In 1985, Bloodshot Records owner Rob Miller experienced the blissful rush of a Charlie Pickett gig when the Florida guitarist brought his blues/country/classic rock aggregation to Ann Arbor, Mich. where Miller was a UM student. Dutifully transformed by that single exposure, Miller finally pays the experience forward by releasing a compendium of Pickett's recorded work with his two anarchic bands, The Eggs and the MC3.
In much the same way that the Kinman brothers launched Rank and File too early to catch the eventual country punk wave, Charlie Pickett was similarly too far ahead of the curve to attract the attention he deserved. With both of his outfits, Pickett created a steaming musical gumbo that deftly combined the visceral invention of the original blues masters as well as their high energy translation at the hands of the Rolling Stones and The Yardbirds, with spices as disparate as Lou Reed, Brother Wayne Kramer and Gram Parsons thrown in for counterpoint. Throughout their short history, Pickett and his groups mixed their influences like bathtub liquor and swaggered and romped through the resulting recipe with drunken abandon, from the Velvet Underground-on-country-heroin nod of Liked It a Lot to the Exile-on-A1A shake of Get Off on Your Porch and Marlboro Country to the Rank and File harmonic adrenaline of In the Wilderness to the MC5's-Detroit-meets-Jim-Dickinson's-Memphis raunch and roll of Penny Instead.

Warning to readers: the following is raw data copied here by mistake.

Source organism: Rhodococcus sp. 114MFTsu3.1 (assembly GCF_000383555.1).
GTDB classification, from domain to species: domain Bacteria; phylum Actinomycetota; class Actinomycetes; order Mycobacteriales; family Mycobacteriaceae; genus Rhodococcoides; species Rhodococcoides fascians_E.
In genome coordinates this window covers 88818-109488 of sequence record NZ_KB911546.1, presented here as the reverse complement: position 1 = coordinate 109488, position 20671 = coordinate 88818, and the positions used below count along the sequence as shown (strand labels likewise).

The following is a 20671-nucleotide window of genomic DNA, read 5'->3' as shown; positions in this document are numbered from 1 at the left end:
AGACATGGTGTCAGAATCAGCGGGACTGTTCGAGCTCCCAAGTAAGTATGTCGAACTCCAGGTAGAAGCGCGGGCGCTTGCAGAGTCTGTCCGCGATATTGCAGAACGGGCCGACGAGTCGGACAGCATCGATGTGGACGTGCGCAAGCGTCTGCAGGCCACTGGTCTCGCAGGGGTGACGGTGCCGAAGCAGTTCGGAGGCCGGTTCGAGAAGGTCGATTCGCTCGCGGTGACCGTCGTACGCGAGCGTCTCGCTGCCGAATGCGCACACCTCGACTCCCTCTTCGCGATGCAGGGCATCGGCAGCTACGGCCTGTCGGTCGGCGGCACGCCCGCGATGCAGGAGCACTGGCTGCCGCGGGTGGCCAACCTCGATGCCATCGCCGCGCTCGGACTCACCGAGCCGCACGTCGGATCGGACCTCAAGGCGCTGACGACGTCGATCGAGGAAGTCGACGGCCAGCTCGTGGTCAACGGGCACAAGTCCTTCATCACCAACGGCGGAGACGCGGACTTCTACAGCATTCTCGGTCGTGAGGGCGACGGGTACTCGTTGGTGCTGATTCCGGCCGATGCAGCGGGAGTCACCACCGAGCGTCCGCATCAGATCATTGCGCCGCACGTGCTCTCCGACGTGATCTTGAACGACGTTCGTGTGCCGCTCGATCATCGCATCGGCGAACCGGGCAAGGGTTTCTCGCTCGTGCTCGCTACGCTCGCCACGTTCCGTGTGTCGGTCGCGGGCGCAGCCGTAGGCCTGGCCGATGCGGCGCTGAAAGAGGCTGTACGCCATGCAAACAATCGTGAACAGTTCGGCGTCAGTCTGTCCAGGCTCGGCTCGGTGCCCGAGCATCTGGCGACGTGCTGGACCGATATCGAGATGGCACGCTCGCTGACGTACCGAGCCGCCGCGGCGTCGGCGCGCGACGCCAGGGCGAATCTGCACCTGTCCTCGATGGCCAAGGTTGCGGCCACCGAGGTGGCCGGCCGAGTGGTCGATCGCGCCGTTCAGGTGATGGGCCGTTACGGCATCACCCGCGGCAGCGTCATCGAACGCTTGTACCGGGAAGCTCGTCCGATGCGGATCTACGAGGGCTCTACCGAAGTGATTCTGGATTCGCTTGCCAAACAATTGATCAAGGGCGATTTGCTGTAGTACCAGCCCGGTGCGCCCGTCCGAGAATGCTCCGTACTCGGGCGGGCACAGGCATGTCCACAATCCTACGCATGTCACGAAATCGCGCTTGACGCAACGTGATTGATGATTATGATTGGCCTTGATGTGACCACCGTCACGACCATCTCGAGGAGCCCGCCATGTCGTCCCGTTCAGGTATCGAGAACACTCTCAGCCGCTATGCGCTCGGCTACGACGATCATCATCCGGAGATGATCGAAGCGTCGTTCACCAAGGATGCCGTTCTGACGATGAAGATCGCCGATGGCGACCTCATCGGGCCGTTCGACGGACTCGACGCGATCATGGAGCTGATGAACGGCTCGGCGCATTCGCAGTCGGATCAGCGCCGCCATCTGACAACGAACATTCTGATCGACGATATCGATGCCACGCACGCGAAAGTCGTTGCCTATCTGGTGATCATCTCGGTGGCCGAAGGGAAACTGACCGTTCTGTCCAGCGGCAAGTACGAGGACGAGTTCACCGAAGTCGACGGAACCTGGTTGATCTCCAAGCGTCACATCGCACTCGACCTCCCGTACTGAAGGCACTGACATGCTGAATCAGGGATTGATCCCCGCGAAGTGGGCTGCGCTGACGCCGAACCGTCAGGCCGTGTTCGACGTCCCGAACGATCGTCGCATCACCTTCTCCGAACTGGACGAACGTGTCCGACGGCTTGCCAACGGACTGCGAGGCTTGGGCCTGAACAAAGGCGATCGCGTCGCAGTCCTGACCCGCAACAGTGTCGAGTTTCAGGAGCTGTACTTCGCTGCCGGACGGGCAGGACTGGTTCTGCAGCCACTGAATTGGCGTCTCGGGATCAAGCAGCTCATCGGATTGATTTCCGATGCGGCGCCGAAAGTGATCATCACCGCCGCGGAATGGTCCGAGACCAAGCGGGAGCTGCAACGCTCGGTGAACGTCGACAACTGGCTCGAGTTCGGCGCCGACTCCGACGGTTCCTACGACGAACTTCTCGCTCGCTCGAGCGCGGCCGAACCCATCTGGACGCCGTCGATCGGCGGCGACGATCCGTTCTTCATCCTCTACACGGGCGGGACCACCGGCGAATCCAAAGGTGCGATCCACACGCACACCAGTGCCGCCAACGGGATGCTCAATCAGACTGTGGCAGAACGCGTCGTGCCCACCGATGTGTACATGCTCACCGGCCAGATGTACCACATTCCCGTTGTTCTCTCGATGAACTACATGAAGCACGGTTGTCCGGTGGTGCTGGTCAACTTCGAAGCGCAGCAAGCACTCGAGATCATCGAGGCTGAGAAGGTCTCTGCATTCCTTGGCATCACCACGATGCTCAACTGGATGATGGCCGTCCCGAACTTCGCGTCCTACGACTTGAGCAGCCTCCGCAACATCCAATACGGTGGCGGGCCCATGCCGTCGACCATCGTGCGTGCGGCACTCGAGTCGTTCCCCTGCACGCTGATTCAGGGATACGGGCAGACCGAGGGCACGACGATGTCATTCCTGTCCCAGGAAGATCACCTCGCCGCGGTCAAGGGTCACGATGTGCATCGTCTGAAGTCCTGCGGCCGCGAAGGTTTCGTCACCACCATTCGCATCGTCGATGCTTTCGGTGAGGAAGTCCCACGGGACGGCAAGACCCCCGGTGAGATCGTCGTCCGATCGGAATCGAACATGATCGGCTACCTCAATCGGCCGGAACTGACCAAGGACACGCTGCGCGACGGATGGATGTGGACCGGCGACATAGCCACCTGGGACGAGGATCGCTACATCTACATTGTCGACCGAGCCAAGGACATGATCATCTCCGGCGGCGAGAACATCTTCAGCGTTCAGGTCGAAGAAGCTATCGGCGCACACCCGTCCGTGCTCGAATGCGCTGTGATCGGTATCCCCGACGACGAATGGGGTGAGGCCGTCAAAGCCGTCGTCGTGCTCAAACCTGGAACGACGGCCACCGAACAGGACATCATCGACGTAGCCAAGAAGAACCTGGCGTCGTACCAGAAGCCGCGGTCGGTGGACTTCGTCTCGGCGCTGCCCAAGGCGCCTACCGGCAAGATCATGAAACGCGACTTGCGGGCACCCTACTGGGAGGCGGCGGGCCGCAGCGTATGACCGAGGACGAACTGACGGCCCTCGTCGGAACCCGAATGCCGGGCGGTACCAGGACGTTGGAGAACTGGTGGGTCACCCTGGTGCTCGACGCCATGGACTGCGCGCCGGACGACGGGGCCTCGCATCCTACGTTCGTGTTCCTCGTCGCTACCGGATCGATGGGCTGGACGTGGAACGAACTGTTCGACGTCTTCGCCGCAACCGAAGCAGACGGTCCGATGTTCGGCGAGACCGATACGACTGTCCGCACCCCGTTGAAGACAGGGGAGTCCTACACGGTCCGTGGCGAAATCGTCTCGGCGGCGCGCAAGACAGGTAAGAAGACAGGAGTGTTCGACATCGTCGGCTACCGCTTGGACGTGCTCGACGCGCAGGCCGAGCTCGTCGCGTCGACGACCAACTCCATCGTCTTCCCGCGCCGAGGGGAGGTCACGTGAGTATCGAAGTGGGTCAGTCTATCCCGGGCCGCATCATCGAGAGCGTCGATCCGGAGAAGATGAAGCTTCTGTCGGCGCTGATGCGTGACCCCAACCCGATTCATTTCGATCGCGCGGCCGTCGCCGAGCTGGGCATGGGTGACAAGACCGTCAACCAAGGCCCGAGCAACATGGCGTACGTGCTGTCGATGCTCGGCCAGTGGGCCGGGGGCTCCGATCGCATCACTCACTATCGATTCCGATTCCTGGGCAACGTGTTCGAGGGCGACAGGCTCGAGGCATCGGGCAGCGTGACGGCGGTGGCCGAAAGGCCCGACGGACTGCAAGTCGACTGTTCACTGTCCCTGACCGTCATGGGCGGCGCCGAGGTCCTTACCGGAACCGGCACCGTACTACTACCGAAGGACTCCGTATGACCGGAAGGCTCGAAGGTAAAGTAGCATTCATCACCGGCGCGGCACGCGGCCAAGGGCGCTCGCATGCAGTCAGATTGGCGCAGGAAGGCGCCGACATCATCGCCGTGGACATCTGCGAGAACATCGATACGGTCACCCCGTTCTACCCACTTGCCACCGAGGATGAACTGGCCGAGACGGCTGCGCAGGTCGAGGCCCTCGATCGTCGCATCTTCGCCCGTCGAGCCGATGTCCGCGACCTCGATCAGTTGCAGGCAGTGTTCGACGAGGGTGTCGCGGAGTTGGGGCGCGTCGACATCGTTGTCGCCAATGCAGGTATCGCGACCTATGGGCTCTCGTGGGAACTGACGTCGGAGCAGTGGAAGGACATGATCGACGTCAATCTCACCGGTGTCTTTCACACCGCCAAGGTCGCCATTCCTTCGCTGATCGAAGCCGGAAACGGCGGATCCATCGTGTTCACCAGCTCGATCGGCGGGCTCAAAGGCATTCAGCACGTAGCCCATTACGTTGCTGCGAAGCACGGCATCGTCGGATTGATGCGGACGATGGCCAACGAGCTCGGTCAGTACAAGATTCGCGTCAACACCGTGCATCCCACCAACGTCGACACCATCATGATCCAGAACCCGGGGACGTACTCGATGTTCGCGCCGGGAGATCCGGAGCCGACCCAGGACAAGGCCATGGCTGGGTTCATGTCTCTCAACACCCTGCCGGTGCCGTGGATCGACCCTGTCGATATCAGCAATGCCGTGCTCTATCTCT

If "Bar Band Americanus" comes across as a bit uneven, it's merely because Pickett covered a lot of ground in his brief run (he's an attorney in Florida these days and still plays out a couple of times a month) and the gamut of his output is represented here. Under different circumstances, in a more sympathetic atmosphere, Charlie Pickett could have been a big damn deal, but with the right response to the vibrant and still relevent "Bar Band Americanus," it might not be too late at that.